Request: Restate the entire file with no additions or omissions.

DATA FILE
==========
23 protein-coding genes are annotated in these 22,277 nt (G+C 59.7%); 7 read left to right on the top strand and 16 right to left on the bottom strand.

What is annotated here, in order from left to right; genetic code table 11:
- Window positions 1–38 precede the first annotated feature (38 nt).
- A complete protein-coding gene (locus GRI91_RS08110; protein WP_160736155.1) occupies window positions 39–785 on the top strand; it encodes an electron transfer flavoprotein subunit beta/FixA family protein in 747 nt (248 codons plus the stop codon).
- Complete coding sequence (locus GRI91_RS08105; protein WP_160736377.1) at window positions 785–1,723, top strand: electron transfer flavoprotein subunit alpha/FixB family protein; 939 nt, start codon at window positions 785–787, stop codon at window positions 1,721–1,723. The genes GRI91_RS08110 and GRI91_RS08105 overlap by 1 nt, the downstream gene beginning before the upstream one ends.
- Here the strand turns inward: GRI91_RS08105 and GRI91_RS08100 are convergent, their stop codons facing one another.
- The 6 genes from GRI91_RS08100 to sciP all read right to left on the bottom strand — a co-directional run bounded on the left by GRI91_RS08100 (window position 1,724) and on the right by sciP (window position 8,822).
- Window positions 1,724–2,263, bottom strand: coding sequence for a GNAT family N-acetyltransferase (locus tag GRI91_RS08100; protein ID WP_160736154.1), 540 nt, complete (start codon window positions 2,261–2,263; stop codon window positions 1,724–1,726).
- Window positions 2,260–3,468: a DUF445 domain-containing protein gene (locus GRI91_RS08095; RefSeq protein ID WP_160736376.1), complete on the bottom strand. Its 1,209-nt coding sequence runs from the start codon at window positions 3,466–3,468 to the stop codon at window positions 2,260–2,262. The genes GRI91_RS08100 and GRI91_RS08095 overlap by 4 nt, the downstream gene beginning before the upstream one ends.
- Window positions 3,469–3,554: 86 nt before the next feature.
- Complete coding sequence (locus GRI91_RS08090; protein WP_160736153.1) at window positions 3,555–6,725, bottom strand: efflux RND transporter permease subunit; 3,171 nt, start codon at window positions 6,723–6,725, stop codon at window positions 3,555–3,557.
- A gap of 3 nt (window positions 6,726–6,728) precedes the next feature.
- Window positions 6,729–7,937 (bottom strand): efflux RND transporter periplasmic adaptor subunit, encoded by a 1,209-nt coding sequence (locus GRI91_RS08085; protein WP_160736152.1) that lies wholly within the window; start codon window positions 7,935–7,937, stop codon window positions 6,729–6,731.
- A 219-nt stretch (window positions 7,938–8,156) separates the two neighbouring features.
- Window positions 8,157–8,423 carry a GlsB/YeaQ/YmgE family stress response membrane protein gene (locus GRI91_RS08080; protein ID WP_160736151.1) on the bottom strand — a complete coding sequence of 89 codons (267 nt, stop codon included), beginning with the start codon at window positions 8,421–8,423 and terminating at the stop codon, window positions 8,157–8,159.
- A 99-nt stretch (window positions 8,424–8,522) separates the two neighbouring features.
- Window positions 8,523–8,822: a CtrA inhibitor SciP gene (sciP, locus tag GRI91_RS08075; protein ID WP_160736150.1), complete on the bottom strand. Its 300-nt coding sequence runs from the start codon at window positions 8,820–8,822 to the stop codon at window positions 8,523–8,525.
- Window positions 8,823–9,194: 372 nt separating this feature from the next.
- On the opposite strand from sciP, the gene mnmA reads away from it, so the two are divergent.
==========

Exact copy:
23 protein-coding genes are annotated in these 22,277 nt (G+C 59.7%); 7 read left to right on the top strand and 16 right to left on the bottom strand.

What is annotated here, in order from left to right; genetic code table 11:
- Window positions 1–38 precede the first annotated feature (38 nt).
- A complete protein-coding gene (locus GRI91_RS08110; protein WP_160736155.1) occupies window positions 39–785 on the top strand; it encodes an electron transfer flavoprotein subunit beta/FixA family protein in 747 nt (248 codons plus the stop codon).
- Complete coding sequence (locus GRI91_RS08105; protein WP_160736377.1) at window positions 785–1,723, top strand: electron transfer flavoprotein subunit alpha/FixB family protein; 939 nt, start codon at window positions 785–787, stop codon at window positions 1,721–1,723. The genes GRI91_RS08110 and GRI91_RS08105 overlap by 1 nt, the downstream gene beginning before the upstream one ends.
- Here the strand turns inward: GRI91_RS08105 and GRI91_RS08100 are convergent, their stop codons facing one another.
- The 6 genes from GRI91_RS08100 to sciP all read right to left on the bottom strand — a co-directional run bounded on the left by GRI91_RS08100 (window position 1,724) and on the right by sciP (window position 8,822).
- Window positions 1,724–2,263, bottom strand: coding sequence for a GNAT family N-acetyltransferase (locus tag GRI91_RS08100; protein ID WP_160736154.1), 540 nt, complete (start codon window positions 2,261–2,263; stop codon window positions 1,724–1,726).
- Window positions 2,260–3,468: a DUF445 domain-containing protein gene (locus GRI91_RS08095; RefSeq protein ID WP_160736376.1), complete on the bottom strand. Its 1,209-nt coding sequence runs from the start codon at window positions 3,466–3,468 to the stop codon at window positions 2,260–2,262. The genes GRI91_RS08100 and GRI91_RS08095 overlap by 4 nt, the downstream gene beginning before the upstream one ends.
- Window positions 3,469–3,554: 86 nt before the next feature.
- Complete coding sequence (locus GRI91_RS08090; protein WP_160736153.1) at window positions 3,555–6,725, bottom strand: efflux RND transporter permease subunit; 3,171 nt, start codon at window positions 6,723–6,725, stop codon at window positions 3,555–3,557.
- A gap of 3 nt (window positions 6,726–6,728) precedes the next feature.
- Window positions 6,729–7,937 (bottom strand): efflux RND transporter periplasmic adaptor subunit, encoded by a 1,209-nt coding sequence (locus GRI91_RS08085; protein WP_160736152.1) that lies wholly within the window; start codon window positions 7,935–7,937, stop codon window positions 6,729–6,731.
- A 219-nt stretch (window positions 7,938–8,156) separates the two neighbouring features.
- Window positions 8,157–8,423 carry a GlsB/YeaQ/YmgE family stress response membrane protein gene (locus GRI91_RS08080; protein ID WP_160736151.1) on the bottom strand — a complete coding sequence of 89 codons (267 nt, stop codon included), beginning with the start codon at window positions 8,421–8,423 and terminating at the stop codon, window positions 8,157–8,159.
- A 99-nt stretch (window positions 8,424–8,522) separates the two neighbouring features.
- Window positions 8,523–8,822: a CtrA inhibitor SciP gene (sciP, locus tag GRI91_RS08075; protein ID WP_160736150.1), complete on the bottom strand. Its 300-nt coding sequence runs from the start codon at window positions 8,820–8,822 to the stop codon at window positions 8,523–8,525.
- Window positions 8,823–9,194: 372 nt separating this feature from the next.
- On the opposite strand from sciP, the gene mnmA reads away from it, so the two are divergent.